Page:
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Andhra Special Status Row: What Are the Demands and Why Are They Being Turned Down

With the Centre and state government sparring over the terms under which the bifurcation took place, a Joint Fact Finding Committee (JFC) was formed last month to clear the air. The panel said that the Centre should compensate the Andhra government for a revenue loss of Rs 74,542 crore that was caused due to the bifurcation.

Sakshi Khanna | CNN-News18

Updated:March 9, 2018, 5:31 PM IST
Andhra Special Status Row: What Are the Demands and Why Are They Being Turned Down
File photo of Prime Minister Narendra Modi with Chief Minister of Andhra Pradesh, N Chandrababu Naidu. (PTI Photo)
Hyderabad: After weeks of tense moments, TDP chief Chandrababu Naidu finally withdrew his ministers form the Narendra Modi government on Thursday, saying the Centre has failed to respect the sentiments of the people of Andhra Pradesh by not granting the Special Category Status.

With the Centre and state government sparring over the terms under which the bifurcation took place, a Joint Fact Finding Committee (JFC) was formed last month to clear the air. The 20-member team constituted Jana Sena President Pawan Kalyan, intellectuals, experts like Jayaprakash Narayan, K Padmanabhaiah, IYR Krishna Rao and others.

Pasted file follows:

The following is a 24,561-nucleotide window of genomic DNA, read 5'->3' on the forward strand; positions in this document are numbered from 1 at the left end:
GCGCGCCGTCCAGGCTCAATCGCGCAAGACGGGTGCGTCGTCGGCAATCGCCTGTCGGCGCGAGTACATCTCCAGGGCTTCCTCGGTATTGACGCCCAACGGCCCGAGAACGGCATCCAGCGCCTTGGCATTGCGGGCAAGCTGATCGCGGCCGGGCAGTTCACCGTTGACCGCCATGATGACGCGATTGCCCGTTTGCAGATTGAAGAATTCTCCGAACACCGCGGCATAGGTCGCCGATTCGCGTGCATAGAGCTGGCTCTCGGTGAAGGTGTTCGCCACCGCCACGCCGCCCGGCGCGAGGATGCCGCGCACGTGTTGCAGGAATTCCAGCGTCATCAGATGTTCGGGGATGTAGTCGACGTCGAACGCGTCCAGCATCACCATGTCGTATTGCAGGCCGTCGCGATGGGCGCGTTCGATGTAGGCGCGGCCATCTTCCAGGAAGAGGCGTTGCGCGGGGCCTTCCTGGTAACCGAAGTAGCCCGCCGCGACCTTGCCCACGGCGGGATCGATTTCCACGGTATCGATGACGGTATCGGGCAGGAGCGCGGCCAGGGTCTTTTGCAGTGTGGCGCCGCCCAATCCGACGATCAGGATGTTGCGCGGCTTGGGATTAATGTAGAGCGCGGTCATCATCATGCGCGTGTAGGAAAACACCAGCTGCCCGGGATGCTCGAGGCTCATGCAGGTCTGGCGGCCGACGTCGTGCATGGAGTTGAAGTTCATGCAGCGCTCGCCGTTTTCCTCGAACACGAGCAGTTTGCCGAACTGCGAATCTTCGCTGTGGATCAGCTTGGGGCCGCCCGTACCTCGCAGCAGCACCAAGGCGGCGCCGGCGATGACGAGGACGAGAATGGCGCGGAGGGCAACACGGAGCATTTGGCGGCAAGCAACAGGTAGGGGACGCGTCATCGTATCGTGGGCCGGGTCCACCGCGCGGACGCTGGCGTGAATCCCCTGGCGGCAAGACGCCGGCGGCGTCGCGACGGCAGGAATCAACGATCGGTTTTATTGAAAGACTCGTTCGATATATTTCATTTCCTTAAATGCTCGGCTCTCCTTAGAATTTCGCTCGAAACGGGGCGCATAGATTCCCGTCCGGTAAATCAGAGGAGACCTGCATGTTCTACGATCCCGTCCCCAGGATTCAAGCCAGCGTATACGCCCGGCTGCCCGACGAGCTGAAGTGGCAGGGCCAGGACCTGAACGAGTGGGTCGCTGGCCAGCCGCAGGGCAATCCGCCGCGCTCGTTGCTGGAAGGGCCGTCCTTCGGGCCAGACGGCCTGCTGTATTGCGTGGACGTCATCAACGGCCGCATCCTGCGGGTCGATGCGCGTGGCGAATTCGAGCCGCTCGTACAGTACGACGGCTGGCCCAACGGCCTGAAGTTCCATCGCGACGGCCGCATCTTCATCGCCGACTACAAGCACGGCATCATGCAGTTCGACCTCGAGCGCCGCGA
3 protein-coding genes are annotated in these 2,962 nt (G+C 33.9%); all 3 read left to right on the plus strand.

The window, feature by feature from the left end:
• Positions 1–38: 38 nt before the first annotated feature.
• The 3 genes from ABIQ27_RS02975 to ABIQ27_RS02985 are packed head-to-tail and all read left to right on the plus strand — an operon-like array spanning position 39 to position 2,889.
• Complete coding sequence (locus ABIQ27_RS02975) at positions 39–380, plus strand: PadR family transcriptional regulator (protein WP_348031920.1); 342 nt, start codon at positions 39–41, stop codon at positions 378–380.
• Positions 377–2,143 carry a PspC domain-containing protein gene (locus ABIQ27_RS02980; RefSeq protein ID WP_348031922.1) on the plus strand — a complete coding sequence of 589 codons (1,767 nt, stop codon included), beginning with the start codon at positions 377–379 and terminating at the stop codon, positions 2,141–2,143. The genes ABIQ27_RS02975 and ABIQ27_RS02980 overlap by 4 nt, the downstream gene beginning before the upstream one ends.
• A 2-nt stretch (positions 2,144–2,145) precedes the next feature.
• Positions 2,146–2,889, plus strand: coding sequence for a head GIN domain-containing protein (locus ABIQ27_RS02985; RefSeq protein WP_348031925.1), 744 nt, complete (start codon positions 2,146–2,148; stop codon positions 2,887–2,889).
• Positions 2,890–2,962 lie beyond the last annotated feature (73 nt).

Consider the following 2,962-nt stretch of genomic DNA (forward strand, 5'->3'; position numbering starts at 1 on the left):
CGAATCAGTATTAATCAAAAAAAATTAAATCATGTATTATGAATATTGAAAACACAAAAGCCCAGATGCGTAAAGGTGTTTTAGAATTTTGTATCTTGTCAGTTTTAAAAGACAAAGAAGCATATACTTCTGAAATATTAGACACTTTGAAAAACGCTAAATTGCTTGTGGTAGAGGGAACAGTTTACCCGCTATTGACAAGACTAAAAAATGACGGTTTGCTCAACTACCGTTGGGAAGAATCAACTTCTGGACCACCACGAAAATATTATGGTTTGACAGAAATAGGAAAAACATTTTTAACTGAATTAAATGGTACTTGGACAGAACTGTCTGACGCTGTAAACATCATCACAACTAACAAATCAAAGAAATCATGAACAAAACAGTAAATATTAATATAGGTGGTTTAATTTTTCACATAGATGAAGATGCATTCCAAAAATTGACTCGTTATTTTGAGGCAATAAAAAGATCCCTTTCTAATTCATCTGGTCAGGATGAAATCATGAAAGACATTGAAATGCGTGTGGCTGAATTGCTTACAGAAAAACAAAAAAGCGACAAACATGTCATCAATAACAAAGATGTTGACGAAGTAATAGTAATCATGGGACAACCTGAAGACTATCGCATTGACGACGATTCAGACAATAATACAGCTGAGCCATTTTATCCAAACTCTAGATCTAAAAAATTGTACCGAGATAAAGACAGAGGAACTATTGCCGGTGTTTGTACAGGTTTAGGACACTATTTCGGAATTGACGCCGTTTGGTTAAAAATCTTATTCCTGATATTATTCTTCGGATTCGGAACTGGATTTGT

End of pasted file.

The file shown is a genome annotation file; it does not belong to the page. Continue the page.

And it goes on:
The committee, after extensive research, arrived at the conclusion that Andhra Pradesh deserved the Special Category Status, apart from what it has been promised in the AP Reorganization Act.

The panel recommended Special Railway Zone in Vizag, alternative port in Dugarajapatnam Port, Kadapa Steel Plant, special finance assistance to backward regions of Rayalaseema, Uttar Andhra and national-level institutions that were promised.